• Proper commenting before functions, will become function descriptionin the documentation. Eclipse is usually nice and preprints all possible tags for you (@param, @return).
    * set main date of night
    * @param input   date in string form
    public void setDate(String input) {
  • Proper commenting before variables, will become variable descriptionin the documentation.
    * total sleep minutes
    public int total_z;
  • I didn’t get the javadoc part of the library-template to work, so i found another way. PROJECT > GENERATE JAVADOC (or: FILE > EXPORT > JAVA > JAVADOC) – Configure your javadoc.exe (mine is at C:\Program Files\Java\jdk1.6.0_02\bin\javadoc.exe), set your output destination and generate. (I notice sometimes i need to activate the process twice, if the documentation doesn’t list all classes immediately)

6. Google Code SVN setup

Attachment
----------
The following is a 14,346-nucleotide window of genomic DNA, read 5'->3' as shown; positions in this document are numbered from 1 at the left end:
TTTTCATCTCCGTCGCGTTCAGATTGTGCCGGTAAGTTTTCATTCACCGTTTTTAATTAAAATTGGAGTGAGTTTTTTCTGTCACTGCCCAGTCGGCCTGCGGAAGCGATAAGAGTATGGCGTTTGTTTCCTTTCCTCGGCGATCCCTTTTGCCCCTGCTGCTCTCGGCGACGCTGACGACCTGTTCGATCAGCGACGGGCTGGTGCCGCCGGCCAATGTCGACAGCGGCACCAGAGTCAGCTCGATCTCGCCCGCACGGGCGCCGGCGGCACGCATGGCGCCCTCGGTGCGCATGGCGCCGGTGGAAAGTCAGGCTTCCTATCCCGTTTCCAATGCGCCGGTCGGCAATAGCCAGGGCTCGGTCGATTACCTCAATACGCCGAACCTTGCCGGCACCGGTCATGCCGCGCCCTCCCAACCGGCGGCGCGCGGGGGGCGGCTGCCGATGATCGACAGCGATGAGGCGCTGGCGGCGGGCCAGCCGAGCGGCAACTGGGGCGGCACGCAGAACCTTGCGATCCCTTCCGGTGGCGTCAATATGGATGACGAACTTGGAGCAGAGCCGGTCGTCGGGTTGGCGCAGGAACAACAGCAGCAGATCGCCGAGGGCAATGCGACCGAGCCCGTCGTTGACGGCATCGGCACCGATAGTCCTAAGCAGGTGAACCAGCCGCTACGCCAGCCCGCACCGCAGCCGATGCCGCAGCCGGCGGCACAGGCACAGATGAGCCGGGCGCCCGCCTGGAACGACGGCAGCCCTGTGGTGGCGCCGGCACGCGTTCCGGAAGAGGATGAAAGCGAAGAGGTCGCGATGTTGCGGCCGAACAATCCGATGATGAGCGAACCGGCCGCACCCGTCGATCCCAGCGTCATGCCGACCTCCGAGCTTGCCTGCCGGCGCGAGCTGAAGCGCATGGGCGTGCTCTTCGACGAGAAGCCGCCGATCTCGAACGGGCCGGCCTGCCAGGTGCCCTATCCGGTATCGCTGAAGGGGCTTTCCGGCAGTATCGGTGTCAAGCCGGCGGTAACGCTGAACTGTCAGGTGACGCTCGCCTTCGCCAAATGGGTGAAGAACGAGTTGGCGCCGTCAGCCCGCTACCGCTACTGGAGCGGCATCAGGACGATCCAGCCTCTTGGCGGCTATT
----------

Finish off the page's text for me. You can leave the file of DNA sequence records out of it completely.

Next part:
In the spirit of Processing, why not share your code and invite others to contribute. Google-code and github are among the obvious options, and after spending some time with github and just a little bit of time with google-code, i must say i prefer google-code. And as google-code can do SVN and eclipse can do SVN, it is quite easy to link those two up:

  • Start a project on google-code
  • Install Subclipse: HELP > INSTALL NEW SOFTWARE > works with: http://subclipse.tigris.org/update_1.8.x (detailed instructions)
  • Add google-code repository: WINDOW > SHOW VIEW > OTHER > SVN REPOSITORY, new repository URL: https://your_url.googlecode.com/svn/trunk
  • Link project to repository: right-click > TEAM > SHARE PROJECT > select URL
  • Authentication with your google email address and your googlecode.com password (link on your google-code source page)
  • Make first commit with: right-click > TEAM > COMMIT. (You don’t need to commit all your files)
  • Browse your online source directory to verify that all code ended up online!

Helpful Links along the way

how to get started with processing inside the eclipse IDE

processing library template for eclipse, how to guide

setting up SVN within eclipse, and get it to communicate with google code

how to generate nifty looking javadoc pages with eclipse